Is there life after being a professional bluegrass musician most of your life? I realize it’s a question that very few full time bluegrass pros ever ask, because they almost never retire. Sometimes they stop working, but that’s not necessarily the same thing.
No, in bluegrass music, retirements are usually announced with the very sincerest of intentions, but then, you know, there’s this really good booking in California it would be a shame to turn down. Then while you’re doing that date, might as well turn it into a short tour. Having a new release to sell for the tour would be a good idea too, so into the studio you go. Very quickly you notice that you might actually be busier than before you announced your retirement.
But what if you actually did quit the business, and quit it while you’re still physically able to do some other kind of work? What would you do? It’s a question that strikes fear in many musicians’ hearts because, first of all, they worry they’ve only saved enough money to keep them living comfortably for two and a half weeks. Secondly, they feel they no longer have the skills to compete in today’s job market.
I can’t offer much hope for stretching your music income savings, especially since campgrounds have become so pricey. What I can do, though, is offer you hope in pursuing an alternate career. What most musicians on the road today don’t realize is that they have been steadily but humbly acquiring valuable job skills while they’ve been making a modest living doing something that many don’t consider actual work.
The challenge lies in identifying what kind of job can use those skills you may not even know you have. Here are some examples:
Music job: bass player
For years you’ve been the solid rock of your band, expected to keep the beat, while others around you are rushing and dragging. If you make a mistake, everyone looks at you because it’s always so obvious, but you wear it well, always refocusing on the job at hand. Is that kind of steadiness and dependability useful in today’s job market? Probably not. But you’re overlooking the thing you do day in and day out that you never get praise for: lugging the biggest and heaviest instrument in the band around the country and the world, hauling it up flights of hotel stairs, through airports, onto buses, etc. Now that’s a valuable skill.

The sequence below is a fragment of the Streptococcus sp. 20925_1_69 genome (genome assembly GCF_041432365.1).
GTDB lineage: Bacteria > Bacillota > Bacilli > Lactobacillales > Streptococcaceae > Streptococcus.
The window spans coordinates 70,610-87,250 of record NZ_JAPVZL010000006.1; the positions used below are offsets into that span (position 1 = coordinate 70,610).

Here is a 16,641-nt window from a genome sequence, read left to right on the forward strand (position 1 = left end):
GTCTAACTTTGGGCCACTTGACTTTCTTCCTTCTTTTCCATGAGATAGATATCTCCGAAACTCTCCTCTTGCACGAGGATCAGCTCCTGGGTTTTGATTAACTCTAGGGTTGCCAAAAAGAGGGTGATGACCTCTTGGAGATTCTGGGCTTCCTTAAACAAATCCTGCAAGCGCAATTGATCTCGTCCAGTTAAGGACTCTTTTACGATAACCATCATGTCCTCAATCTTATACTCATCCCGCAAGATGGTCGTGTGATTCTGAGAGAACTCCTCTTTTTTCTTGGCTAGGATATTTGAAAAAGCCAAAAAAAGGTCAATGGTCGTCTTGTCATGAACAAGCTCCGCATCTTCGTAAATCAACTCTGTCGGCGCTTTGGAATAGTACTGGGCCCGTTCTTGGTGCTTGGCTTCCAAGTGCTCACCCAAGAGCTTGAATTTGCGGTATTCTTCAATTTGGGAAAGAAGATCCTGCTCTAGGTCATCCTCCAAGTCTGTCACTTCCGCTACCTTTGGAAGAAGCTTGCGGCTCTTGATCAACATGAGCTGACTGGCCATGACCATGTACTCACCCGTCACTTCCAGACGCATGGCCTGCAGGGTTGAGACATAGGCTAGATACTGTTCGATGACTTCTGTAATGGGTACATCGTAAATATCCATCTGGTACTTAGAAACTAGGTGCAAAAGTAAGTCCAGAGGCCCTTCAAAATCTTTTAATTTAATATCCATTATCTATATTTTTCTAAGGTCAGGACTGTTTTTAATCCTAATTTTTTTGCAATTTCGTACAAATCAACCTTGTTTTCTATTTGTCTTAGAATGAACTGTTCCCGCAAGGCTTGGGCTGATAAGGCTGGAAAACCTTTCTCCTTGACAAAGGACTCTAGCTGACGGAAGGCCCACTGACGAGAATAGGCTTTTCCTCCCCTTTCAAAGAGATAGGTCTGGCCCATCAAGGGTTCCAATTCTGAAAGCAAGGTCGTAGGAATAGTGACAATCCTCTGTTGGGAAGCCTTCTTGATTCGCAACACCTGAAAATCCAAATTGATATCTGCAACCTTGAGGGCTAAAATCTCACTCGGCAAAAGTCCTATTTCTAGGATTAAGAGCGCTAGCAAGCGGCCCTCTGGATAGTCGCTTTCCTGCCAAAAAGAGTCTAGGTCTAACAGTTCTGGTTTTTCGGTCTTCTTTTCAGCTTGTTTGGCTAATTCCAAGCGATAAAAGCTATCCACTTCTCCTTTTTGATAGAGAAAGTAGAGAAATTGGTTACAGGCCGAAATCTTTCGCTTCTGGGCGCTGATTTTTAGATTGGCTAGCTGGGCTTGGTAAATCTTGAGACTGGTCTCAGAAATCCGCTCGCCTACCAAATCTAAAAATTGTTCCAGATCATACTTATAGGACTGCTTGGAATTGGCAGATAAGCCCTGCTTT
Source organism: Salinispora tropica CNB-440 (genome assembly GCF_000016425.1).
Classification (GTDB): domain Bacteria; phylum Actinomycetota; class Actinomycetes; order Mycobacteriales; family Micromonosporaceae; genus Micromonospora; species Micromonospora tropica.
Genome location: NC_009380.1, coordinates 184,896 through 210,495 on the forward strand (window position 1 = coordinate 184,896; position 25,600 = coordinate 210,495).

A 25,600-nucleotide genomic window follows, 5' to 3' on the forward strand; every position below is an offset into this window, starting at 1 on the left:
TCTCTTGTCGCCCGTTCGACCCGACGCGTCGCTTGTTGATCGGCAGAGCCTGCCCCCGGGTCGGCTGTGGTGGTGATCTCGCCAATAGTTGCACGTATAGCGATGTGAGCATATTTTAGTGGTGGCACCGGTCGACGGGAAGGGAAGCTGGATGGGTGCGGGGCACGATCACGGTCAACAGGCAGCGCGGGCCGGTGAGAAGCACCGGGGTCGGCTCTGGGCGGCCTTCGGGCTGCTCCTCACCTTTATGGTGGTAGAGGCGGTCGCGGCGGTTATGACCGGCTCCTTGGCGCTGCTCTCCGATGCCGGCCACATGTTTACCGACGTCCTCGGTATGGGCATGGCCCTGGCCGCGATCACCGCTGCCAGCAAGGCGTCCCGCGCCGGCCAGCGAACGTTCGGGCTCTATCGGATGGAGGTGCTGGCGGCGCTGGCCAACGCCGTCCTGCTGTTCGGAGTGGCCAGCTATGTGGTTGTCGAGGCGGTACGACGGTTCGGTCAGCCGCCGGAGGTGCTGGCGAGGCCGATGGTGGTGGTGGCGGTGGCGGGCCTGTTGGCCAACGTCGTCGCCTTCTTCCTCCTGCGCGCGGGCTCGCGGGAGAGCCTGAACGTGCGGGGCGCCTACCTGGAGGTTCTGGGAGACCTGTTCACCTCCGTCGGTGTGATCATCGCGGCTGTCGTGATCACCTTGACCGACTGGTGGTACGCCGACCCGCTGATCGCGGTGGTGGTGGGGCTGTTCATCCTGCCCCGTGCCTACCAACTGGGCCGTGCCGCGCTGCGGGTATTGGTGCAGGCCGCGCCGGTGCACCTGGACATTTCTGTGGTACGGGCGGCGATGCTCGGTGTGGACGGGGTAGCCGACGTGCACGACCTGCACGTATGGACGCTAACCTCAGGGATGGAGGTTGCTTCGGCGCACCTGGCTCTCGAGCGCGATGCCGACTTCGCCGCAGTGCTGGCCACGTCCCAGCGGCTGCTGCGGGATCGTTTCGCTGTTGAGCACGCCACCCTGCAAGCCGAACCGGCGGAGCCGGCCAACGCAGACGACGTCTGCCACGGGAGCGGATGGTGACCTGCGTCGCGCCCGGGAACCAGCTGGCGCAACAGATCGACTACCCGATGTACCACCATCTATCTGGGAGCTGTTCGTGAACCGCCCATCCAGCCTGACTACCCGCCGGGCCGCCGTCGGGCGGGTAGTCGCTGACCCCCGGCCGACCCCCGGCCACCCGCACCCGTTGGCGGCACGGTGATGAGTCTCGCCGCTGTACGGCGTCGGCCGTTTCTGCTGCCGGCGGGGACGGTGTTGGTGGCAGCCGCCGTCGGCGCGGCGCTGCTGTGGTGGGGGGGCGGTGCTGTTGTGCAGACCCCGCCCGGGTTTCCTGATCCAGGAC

New job possibilities:
- Furniture mover
- Weight lifter
- Airline baggage handler
Music job: band leader
Forget your lead singing, fiddle playing, or songwriting; it’s your people and financial management skills that matter in this job. You’re the creative director, the personnel manager, and the person bearing the bulk of the responsibility. When things go wrong, as they often can, you take the blame within the organization, but do your best to hide it from the outside world. You’ve had to work with some real characters at times, enduring sociopathic personality traits in some people because of their professional contribution. Sometimes you’ve been forced to terminate employees with little or no notice. You often deal with large amounts of cash (“large” being a relative term) that are paid to you in back rooms or trailers. Your lifestyle is considered hazardous.
New job possibilities:
- Mafia captain
- County sheriff
- Substitute teacher
Music job: banjo player
You have dutifully stood on stage, at times appearing to be in a trance, moving the fingers of your right hand in a highly repetitive pattern: thumb-index-middle-thumb-index-middle-thumb-index-middle.
If you’d prefer that in haiku form, that would be:
thumb index middle
thumb index middle thumb in-
dex middle thumb in . .
But just when you think you can fall into a meditative state, repeating this endless digital mantra, along comes a variation: thumb-middle-index! (see: “Dog, Salty”) So, not only do you need to be able to handle incredible monotony, you have to be prepared for sudden and rapid changes in this pattern.
In World War II, this would have made you an ideal radio telegrapher, transmitting vital morse code to the ships at sea. Today however, you may have to settle for these jobs employing your unique skills:
- Court stenographer
- Factory line worker (attach the thing to that other thing every time it goes by, with speed and good timing)
- Three-card Monty dealer
Next week we’ll cover other skills that bluegrass musicians have acquired that could serve them well in careers ranging from accounts receivable clerk to war zone taxi driver.